If the marginalia is "reportage" - a transcription of what Anderson said as he spoke or immediately after, it would also explain the errors - Swanson did not know the details of arrangements for taking the suspect to the Home (he simply recorded what he was told by Sir Robert). He would not have known why the unusual procedures were followed, or whether the "home" was Seaside or Seaman's. He would have been reliant on Anderson for saying why the witness refused to confirm the identity, and for details about the death of the suspect. Swanson might no longer have followed the case, but he would suppose that Anderson had and that the information was true.

It seems to me that a reading of the marginalia in this way does not in any way distort the text - any reference to "us" or "we" is merely Swanson recording Anderson's words. It means that we do not have to question Swanson's memory, character or common sense (or his professionalism or propriety as a police officer), yet explains how and why the marginalia came to be written and the form, style they adopt.

I fully recognise that my perceptions may cut across the agendas or views, interprtation of others, but I do think they are worth considering.

Of course, I may have missed something crucial and obvious to others which will immediately sink my "theory" and others will recognise that fact. You will, I am sure, tell me if that is so.

In that spirit I commend this to you.

Phil
Its a theory that has been pushed around a lot recently.

It simply goes against what is known about the various marginalia written by Swanson in his copy TLSoMOL.

It appears that Swanson did as policeman do ie expands on the written contents.

And there seems no evidence that Swanson was not in complete control of his mental facalties.

Pirate

Last edited by Jeff Leahy : 05-12-2011 at 01:39 AM.
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Old 05-12-2011, 03:45 AM
Steven Russell Steven Russell is offline
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Originally Posted by Pirate Jack View Post

It simply goes against what is known about the various marginalia written by Swanson in his copy TLSoMOL.

Pirate
Did he make other notes then apart from those most of us are familiar with?

Best wishes,
Steve.
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Old 05-12-2011, 06:42 AM
Jonathan H Jonathan H is offline
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The Swanson Marginalia is neither official, nor was it's opinion or tale publicised or leaked, nor was it known to the man's family -- apparently.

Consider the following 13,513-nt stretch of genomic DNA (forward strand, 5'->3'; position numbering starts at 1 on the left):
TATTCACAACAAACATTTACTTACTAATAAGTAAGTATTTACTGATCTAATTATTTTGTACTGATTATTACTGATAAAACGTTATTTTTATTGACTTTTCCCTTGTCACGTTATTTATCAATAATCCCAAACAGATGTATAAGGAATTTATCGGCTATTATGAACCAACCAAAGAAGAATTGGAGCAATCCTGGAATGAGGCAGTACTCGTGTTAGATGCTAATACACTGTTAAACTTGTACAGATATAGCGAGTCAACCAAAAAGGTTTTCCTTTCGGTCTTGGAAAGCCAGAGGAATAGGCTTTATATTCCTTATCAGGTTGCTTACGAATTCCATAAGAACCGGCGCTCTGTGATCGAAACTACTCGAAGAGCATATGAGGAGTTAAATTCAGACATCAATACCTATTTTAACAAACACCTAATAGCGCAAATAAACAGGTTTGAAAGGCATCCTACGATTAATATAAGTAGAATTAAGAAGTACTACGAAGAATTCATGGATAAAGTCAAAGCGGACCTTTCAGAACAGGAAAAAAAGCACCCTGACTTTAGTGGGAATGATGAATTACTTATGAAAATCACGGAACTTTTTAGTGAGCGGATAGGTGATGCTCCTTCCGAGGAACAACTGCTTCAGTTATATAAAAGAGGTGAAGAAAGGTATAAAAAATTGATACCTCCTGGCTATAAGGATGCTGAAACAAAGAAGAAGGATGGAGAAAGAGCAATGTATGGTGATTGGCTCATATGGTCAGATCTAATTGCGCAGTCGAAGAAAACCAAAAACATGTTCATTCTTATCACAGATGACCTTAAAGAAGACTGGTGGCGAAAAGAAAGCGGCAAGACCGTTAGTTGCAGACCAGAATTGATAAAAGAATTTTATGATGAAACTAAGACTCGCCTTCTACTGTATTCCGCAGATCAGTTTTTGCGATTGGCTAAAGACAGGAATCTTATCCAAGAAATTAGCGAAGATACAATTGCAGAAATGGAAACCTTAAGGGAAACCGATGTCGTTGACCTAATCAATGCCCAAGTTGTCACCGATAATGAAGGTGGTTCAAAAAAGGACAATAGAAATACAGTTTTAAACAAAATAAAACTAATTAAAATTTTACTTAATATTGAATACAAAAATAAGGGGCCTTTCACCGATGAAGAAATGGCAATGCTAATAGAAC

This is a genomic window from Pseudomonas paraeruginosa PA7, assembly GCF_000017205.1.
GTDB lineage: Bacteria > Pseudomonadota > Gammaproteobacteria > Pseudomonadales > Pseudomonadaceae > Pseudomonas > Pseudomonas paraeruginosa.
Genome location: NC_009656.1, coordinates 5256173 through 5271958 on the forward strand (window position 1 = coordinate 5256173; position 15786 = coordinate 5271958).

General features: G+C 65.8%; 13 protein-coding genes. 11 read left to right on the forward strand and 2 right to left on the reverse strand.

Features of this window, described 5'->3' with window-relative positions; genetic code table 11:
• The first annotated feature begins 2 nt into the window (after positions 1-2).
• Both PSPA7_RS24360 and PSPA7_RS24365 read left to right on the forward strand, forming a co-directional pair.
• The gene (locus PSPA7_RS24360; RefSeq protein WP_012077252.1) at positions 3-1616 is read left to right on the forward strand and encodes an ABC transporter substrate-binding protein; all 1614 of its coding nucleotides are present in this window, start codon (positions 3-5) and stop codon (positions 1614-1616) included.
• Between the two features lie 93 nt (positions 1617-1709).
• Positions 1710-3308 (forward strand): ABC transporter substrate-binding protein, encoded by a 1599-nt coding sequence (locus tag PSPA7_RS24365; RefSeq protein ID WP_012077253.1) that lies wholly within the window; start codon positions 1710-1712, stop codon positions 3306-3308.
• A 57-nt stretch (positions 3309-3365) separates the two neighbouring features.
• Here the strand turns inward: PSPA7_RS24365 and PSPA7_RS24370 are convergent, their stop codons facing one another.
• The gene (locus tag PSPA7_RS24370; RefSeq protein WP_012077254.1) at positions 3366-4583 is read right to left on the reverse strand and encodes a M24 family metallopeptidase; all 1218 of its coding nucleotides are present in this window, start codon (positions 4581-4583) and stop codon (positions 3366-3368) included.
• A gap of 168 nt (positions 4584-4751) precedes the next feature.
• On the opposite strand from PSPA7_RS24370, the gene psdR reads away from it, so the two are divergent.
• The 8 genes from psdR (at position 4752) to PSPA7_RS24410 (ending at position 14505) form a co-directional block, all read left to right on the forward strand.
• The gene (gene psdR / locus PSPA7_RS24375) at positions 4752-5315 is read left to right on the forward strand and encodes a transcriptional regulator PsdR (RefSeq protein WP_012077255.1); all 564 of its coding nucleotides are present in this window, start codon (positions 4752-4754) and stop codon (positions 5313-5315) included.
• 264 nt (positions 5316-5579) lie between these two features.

It is as private an act as, well, masturbation.

If we take it as Swanson's own opinion, and own memory, then it shows him to be arguably unreliable, to the point of being self-servingly so, even if it was only for his own private self-satisfaction.

Aaron Kosminski, if that is whom he means, was not dead 'soon after' the final murder, or dead soon after his incarceration -- a much more satisfying element than that he was still with us when the annotation was scribbled.

Macnaghten is cognizant in 1894 (and perhaps as late as 1898) that 'Kosminski' was probably still breathing -- and he was. The same police chief who is more reliable about the suspect being still alive, and -- via Sims --- that he was out and about for a very long time after the Kelly murder, also never mentions any positive witness identification by a Jewish witness.

That no murders were committed after his being incarcerated is glaringly mistaken. A few days after Coles was murdered and there would have been no need to embarrass themselves with the tabloids if they knew that 'Jack' was 'safely caged'. They could have gone after Sadler for just Coles, not muddied the waters ith the fiend.

If Swanson and Anderson already knew, or even thought they knew.

But did they ...?

It appears the Kelly and Coles murders are being fused as they both involved young and pretty unfortunates; the messy events of 1891 redacted into 1888.

The limitation of an entirely private notation is that you can write what you like without being accoutanble to anybody.

Interesting too that 'Kosminski' remains bereft of his first name, as he is in the Mac Report(s), and it is the latter source where he first shows up in the extant record as a Ripper 'suspect'.

So, if it is Swanson's own opinion then his memory, by 1910 or thereafter, was hopelessly and self-servingly flawed. If, on the other hand, he is only recording Anderson' opinion then it is an egocentric, yet sincere mishmash of suspects, victims and witnesses -- the less said about the better thought the retired Chief Inspector.